Science Makes America Great

By May 14, 2017 No Comments

Science Makes America Great

Letter by Michael Shermer to Pres. Trump


Dear President Trump:

Fifty-five years ago this week President John F. Kennedy hosted a dinner honoring Nobel Prize laureate scientists, remarking:

I think this is the most extraordinary collection of talent, of human knowledge, that has ever been gathered together at the White House, with the possible exception of when Thomas Jefferson dined alone.

In fact, Kennedy added, the author of the Declaration of Independence and 3rd President of the United States “could calculate an eclipse, survey an estate, tie an artery, plan an edifice, try a cause, break a horse, and dance the minuet.”

From the earliest days of our nation, science has been at the forefront of what makes America great. Thomas Jefferson, Thomas Paine, Benjamin Franklin, James Madison, John Adams and many of the other founding fathers were either practicing scientists or were trained in the sciences. They deliberately adapted the scientific method of gathering data, running experiments, and testing hypotheses to their construction of our nation. Their understanding of the provisional nature of findings led them to develop a political system in which doubt and disputation were the centerpieces of a functional polity.

They thought of political governance as a problem solving technology rather than as a power grabbing opportunity. They thought of democracy in the same way that they thought of science—as a method, not an ideology. They argued, in essence, that no one knows how to govern a nation so we have to set up a system that allows for experimentation. Try this. Try that. Check the results. Rinse and Repeat. That is the heart of science.

For example, there are 50 different states, each with its own constitution and set of laws. These are 50 different experiments. For example, every state has different gun control laws, so we can treat these as experiments from which we can gather results and draw conclusions: states with more guns and fewer controls have higher homicide and suicide rates.

Every time an amendment to the Constitution is ratified and enacted into law, that is an experiment. The 19th Amendment that granted women the right to vote in 1920 worked, so we still abide by it. By contrast, the 18th Amendment passed in 1919 that prohibited alcohol to test the hypothesis that it would reduce drinking and crime failed, so in 1933 the 21st Amendment was enacted, overturning it. Changing your mind when the evidence changes is a virtue, not a vice.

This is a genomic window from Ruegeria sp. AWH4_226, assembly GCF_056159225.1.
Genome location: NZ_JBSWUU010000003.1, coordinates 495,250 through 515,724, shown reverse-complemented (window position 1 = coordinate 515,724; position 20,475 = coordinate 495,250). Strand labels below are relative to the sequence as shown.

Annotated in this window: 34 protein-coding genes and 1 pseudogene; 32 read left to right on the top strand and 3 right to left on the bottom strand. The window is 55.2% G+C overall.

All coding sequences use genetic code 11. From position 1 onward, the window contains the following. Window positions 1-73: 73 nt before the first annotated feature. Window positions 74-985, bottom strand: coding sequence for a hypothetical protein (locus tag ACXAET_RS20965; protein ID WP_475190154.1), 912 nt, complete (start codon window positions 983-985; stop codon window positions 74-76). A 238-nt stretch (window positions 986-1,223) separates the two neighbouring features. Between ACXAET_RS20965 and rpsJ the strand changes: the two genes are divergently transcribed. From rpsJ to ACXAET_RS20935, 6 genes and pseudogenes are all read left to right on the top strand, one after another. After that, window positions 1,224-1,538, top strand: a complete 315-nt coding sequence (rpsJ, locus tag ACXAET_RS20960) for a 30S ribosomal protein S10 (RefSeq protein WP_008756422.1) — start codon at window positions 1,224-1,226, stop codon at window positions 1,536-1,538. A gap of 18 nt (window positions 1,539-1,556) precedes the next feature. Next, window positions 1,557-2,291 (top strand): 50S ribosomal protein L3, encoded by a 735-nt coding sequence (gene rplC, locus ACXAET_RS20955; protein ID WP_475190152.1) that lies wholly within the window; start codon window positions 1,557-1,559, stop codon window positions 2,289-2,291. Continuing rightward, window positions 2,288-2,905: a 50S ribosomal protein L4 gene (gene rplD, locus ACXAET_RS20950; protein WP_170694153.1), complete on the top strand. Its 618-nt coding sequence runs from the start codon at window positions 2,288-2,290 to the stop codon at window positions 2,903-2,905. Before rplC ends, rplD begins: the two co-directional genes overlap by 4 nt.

The centuries long experiment of using torture and the death penalty to deter crime also failed, so most states abandoned the practice in favor of other methods that work.

These are not controlled laboratory experiments like physicists and biologists run, but they are real-world experiments whose results are nevertheless valuable to social scientists, policy makers, and the public.

For example, policy experiments showed that teaching abstinence in sex education classes does not stop teens from having sex, and criminalizing abortions did not curb the practice. In both cases, information and contraception works better.

Foreign policy decisions are also experiments. For example, the United States intervention in Germany in 1941 was an experiment that very likely prevented the deaths of millions of people. The United States not intervening in Rwanda in 1994 was an experiment that very likely resulted in many more deaths. The United States intervention in Iraq appears to have been a failed experiment, whereas the result of today’s experiment of intervening in Syria is unknown. Sometimes science can be very complicated and its results difficult to interpret.

Communism was a century-long experiment that failed, as measured by the deaths of tens of millions of its own citizens. The division of North and South Korea over half a century ago was an experiment whose results we can see from space: one is dark and impoverished while the other is bright and flourishing. We can learn from such experiments, which is why Thomas Jefferson called democracy an experiment, as when he wrote in 1804:

No experiment can be more interesting than that we are now trying, and which we trust will end in establishing the fact, that man may be governed by reason and truth.

One of the hallmarks of science is its openness to criticism and the freedom to challenge any and all ideas. That is why our founding fathers also insisted on free speech and a free press, because this daring new political experiment depended on unconditional open access to knowledge and the freedom of its citizens to see and to think for themselves.

President Trump, I urge you to consider the words of a great American who helped to make our nation the most powerful on earth. J. Robert Oppenheimer was the head of the atomic-bomb building Manhattan Project, and in 1949 he proclaimed:

There must be no barriers to freedom of inquiry. There is no place for dogma in science. The scientist is free, and must be free to ask any question, to doubt any assertion, to seek for any evidence, to correct any errors. Our political life is also predicated on openness. We know that the only way to avoid error is to detect it and that the only way to detect it is to be free to inquire. And we know that as long as men are free to ask what they must, free to say what they think, free to think what they will, freedom can never be lost, and science can never regress.


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